USA stocks little changed at opening

E-mini S&P 500 Index

Weekly E-mini S&P 500 Index

US stocks closed little changed in low volume on Monday as gains in utilities and consumer stocks offset declines in healthcare, with earnings news filtering out winners and losers across the board.

BlackRock shares (BLK.N) fell 3.1% after the world's biggest asset manager's quarterly profit came in below expectations.

S&P is ending down -0.13 points or -0.01% to 2459.14. Bank of America fell 1.3 percent and dragged the S&P. Mainland markets were mixed after falling on what some have termed "Black Monday". The apparent failure of the health-care legislation is seen as delaying pro-growth policies espoused by President Donald Trump, which could boost the buck and push Treasury prices lower. Elsewhere, the Tuesday's rally in risk assets, like tech names, belied some haven buying as the US dollar slumped in the wake of reports that Republican lawmakers were nixing plans to push forward a Senate bill to repeal and replace the Affordable Care Act, otherwise known as Obamacare. A fractional gain would have been a new record high close.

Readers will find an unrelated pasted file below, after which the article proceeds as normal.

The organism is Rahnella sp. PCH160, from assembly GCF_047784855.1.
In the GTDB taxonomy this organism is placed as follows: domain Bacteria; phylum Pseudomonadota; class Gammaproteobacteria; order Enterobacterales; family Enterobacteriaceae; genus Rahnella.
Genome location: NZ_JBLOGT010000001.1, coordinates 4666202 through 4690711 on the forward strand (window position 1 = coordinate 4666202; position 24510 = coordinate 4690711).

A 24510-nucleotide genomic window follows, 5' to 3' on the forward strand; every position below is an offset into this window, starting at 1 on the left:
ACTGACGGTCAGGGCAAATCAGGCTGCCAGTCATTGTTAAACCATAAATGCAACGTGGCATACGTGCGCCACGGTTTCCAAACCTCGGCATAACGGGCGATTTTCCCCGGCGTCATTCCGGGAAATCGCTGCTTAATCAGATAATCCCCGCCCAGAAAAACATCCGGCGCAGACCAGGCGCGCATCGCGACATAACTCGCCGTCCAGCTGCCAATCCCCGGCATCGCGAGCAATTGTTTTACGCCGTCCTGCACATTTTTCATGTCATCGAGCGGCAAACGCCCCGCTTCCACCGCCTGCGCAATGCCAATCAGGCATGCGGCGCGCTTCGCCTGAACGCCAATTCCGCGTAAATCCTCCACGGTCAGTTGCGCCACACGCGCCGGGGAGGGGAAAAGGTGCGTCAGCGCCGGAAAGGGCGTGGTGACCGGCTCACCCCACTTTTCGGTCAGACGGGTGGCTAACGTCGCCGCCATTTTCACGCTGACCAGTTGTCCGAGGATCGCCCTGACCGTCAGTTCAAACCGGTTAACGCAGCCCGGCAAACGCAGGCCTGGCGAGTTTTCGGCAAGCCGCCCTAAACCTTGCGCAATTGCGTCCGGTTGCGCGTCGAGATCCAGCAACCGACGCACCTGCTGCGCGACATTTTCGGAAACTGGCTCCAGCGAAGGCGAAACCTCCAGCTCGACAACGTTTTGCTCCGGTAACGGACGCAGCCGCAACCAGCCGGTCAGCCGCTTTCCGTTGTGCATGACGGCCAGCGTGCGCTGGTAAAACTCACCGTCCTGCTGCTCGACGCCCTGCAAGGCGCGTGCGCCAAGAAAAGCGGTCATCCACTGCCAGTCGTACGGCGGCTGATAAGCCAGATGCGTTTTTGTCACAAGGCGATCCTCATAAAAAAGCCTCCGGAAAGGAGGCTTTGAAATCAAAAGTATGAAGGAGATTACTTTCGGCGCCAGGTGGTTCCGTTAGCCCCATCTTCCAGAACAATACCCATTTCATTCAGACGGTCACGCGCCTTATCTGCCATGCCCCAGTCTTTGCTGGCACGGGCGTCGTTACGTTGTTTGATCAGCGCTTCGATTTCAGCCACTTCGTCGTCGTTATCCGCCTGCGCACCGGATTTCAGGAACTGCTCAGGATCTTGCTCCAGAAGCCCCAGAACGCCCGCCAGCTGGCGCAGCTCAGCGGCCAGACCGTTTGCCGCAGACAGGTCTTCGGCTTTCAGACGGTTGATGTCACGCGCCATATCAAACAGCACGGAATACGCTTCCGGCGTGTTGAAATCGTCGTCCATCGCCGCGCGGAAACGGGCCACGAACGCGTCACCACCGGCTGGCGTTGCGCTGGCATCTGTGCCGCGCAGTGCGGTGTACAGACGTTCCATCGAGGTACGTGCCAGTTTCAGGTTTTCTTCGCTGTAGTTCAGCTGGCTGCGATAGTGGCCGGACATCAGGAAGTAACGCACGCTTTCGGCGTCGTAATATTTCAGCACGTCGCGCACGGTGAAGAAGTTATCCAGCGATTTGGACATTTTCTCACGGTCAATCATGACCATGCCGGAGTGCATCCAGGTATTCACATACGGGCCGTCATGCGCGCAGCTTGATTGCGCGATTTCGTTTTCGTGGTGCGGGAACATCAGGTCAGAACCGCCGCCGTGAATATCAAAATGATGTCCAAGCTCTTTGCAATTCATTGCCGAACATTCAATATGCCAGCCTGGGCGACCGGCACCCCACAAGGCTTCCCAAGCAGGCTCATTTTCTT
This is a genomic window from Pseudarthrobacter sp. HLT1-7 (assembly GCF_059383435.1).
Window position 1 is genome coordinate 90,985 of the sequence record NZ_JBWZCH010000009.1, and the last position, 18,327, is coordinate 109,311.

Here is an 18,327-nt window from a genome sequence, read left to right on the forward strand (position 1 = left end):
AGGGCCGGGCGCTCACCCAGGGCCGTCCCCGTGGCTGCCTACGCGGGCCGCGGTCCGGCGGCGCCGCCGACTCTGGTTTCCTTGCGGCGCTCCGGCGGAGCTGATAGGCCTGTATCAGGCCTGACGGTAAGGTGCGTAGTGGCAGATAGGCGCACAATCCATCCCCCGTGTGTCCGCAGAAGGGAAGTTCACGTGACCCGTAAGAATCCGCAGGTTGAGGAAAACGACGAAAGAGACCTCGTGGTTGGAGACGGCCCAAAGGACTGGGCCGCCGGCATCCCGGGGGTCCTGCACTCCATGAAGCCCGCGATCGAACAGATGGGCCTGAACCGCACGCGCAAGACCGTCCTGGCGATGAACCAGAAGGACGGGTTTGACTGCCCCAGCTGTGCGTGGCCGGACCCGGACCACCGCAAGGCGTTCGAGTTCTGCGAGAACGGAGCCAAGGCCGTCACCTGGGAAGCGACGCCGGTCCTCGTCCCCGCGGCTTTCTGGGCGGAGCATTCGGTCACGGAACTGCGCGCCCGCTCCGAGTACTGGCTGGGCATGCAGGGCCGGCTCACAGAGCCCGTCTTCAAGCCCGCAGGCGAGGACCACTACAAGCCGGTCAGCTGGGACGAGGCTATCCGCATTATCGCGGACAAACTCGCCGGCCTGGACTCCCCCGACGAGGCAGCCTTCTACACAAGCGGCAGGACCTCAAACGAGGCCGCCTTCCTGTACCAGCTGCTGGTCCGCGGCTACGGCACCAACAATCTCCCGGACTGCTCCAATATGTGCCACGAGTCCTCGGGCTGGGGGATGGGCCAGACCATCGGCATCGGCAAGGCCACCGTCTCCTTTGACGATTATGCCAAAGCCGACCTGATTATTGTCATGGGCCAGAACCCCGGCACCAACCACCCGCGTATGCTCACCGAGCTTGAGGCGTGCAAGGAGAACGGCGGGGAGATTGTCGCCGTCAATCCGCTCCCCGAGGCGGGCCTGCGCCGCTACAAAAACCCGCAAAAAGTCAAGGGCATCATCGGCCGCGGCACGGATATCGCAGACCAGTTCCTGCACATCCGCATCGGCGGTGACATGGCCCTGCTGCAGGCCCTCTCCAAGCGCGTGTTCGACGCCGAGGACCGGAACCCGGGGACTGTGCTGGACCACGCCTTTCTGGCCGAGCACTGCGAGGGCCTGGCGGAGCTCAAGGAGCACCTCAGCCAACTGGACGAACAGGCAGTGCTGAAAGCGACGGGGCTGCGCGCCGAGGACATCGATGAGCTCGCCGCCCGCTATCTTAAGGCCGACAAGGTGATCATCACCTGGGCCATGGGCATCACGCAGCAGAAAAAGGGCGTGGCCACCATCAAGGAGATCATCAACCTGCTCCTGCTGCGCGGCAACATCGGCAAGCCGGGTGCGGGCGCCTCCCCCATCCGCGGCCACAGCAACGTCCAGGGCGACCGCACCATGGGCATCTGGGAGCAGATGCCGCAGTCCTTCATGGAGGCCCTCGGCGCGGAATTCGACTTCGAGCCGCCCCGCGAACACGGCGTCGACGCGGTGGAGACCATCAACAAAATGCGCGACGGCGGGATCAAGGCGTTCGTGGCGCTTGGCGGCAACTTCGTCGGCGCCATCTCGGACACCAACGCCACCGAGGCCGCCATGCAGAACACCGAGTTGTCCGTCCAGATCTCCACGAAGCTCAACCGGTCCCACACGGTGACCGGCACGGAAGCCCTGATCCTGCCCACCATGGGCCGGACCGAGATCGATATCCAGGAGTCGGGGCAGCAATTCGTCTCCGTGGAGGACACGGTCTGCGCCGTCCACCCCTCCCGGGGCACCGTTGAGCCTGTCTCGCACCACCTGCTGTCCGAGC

Netflix announced that it added 5.2 million members, well above the Wall Street estimate of 3.23 million.

In deal news, diamond producer Dominion Diamond agreed to be bought by Washington Cos. for $14.25 a share, or about $1.2 billion. The company also beat on revenue, but fell slightly shy of Earnings Per Share.

Financial giant Goldman Sachs, health care products maker Johnson & Johnson and health insurer UnitedHealth will report their second-quarter results early Tuesday. Later in the week, investors will get the opportunity to respond to data from Microsoft and Ebay. This is helping lift futures on the Nasdaq-100 Index (NDX), though this pre-market upside is modest as USA stocks struggle for direction.

This follows a robust first quarter when USA companies posted their best earnings since 2011, according to Thomson Reuters I/B/E/S. Investors may even be willing to buy strength at current price levels since they don't seem to be too concerned the Fed will raise interest rates a third time in 2017.

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